Where we have used the MHD momentum equation with \(\nabla p \approx 0\) to obtain the scale estimate \(\vb{J} \cross \vb{B} \sim \rho v_\mathrm{char} / \tau_\mathrm{char}\). In other words, if the ion gyration period is short \(\tau_\mathrm{char} \gg \omega_{ci}\), and/or if the electron gyration period is long compared to the electron-ion collision period \(\omega_{ce} \ll f_{ei}\), then we are left with this form of Ohm’s law, used in resistive MHD:

\[\begin{aligned} \vb{E} + \vb{u} \cross \vb{B} = \eta \vb{J} \end{aligned}\]

Finally, we can neglect the resisitive term \(\eta \vb{J}\) if the Lorentz force is much larger. We formalize this condition as follows, where we have used Ampère’s law to find \(\vb{J} \sim \vb{B} / \mu_0 \lambda_\mathrm{char}\):

\[\begin{aligned} 1 \ll \frac{\big| \vb{u} \cross \vb{B} \big|}{\big| \eta \vb{J} \big|} \sim \frac{v_\mathrm{char} |\vb{B}|}{\eta \vb{J}} \sim \frac{v_\mathrm{char} |\vb{B}|}{\eta |\vb{B}| / \mu_0 \lambda_\mathrm{char}} = \mathrm{R_m} \gg 1 \end{aligned}\]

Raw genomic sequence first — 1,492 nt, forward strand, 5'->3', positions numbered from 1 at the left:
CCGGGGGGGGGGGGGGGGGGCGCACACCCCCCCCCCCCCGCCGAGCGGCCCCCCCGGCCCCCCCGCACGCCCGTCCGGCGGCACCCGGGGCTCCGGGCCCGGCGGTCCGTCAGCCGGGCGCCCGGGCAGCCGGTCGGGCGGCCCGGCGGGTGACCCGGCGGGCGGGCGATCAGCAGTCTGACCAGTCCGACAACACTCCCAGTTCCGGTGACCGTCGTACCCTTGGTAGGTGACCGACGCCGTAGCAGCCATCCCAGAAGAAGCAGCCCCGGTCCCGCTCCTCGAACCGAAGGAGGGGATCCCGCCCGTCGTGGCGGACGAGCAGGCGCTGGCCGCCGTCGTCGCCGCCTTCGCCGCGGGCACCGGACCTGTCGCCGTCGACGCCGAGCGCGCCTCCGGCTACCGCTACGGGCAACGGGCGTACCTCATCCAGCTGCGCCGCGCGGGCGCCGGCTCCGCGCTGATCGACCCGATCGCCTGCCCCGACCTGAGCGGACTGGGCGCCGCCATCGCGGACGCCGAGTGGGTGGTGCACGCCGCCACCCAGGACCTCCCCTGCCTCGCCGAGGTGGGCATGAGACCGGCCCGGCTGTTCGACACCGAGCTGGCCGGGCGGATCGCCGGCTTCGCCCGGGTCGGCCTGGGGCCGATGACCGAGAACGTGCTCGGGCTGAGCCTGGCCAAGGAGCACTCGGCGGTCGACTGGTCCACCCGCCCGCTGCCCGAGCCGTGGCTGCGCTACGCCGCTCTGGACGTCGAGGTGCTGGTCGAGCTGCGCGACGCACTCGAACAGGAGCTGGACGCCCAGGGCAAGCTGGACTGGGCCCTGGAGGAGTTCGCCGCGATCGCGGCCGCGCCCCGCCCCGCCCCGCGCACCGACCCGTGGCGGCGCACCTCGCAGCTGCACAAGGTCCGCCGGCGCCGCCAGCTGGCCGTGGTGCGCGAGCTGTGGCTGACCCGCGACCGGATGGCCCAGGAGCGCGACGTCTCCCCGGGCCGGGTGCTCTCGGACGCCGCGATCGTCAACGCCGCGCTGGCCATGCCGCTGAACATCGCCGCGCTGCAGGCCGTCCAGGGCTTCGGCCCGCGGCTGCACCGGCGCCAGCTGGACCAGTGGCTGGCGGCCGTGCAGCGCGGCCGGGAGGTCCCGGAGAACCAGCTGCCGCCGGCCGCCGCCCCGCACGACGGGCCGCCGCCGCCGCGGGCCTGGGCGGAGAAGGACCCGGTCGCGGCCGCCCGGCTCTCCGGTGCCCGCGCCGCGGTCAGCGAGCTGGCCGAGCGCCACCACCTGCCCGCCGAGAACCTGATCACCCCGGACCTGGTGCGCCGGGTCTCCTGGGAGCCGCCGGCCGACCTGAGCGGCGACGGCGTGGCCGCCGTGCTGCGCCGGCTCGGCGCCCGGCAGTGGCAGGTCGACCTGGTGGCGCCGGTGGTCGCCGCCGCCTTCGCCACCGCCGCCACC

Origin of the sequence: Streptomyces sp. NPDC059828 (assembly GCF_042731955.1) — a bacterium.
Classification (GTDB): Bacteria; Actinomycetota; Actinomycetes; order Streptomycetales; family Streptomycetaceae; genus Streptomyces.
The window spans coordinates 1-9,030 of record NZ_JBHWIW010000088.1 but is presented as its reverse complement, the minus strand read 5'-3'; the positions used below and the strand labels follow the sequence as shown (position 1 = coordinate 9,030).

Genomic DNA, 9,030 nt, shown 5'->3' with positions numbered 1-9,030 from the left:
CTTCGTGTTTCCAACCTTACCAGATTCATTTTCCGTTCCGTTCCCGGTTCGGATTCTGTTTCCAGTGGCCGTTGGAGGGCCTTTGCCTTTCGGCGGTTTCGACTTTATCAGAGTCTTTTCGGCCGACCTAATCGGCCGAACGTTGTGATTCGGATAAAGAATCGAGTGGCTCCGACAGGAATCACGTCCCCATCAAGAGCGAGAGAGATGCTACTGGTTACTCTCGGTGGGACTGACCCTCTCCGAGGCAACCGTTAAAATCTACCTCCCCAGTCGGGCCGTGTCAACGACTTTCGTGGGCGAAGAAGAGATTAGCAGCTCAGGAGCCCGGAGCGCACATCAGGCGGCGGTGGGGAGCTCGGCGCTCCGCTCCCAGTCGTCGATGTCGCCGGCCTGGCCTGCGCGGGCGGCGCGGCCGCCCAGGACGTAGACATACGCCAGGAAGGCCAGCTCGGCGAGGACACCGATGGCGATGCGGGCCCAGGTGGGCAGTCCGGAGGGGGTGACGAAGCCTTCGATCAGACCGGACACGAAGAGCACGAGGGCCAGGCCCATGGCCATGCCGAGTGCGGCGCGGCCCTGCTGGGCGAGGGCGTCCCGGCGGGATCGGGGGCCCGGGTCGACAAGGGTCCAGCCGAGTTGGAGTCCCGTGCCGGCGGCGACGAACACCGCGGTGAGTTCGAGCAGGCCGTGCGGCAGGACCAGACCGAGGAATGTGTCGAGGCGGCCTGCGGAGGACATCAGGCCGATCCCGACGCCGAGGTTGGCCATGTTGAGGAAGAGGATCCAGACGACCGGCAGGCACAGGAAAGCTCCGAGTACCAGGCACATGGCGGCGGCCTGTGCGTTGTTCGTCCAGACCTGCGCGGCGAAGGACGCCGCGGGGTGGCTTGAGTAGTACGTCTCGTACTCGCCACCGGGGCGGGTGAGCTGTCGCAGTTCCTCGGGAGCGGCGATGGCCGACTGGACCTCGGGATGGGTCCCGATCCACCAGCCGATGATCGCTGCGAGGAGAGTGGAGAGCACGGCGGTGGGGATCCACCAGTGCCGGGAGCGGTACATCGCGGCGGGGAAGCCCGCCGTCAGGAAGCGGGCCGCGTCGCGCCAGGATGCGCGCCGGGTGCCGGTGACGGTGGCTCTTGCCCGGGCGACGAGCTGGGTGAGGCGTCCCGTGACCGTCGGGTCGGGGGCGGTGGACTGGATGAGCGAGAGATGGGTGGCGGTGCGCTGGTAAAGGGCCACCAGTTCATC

Where we have defined the magnetic Reynolds number \(\mathrm{R_m}\) as follows, which is analogous to the fluid Reynolds number \(\mathrm{Re}\):

\[\begin{aligned} \boxed{ \mathrm{R_m} \equiv \frac{v_\mathrm{char} \lambda_\mathrm{char}}{\eta / \mu_0} } \end{aligned}\]

If \(\mathrm{R_m} \ll 1\), the plasma is “electrically viscous”, such that resistivity needs to be accounted for, whereas if \(\mathrm{R_m} \gg 1\), the resistivity is negligible, in which case we have ideal MHD:

\[\begin{aligned} \vb{E} + \vb{u} \cross \vb{B} = 0 \end{aligned}\]

References

  1. P.M. Bellan, Fundamentals of plasma physics, 1st edition, Cambridge.
  2. M. Salewski, A.H. Nielsen, Plasma physics: lecture notes, 2021, unpublished.

© Marcus R.A. Newman, a.k.a. "Prefetch". Available under CC BY-SA 4.0.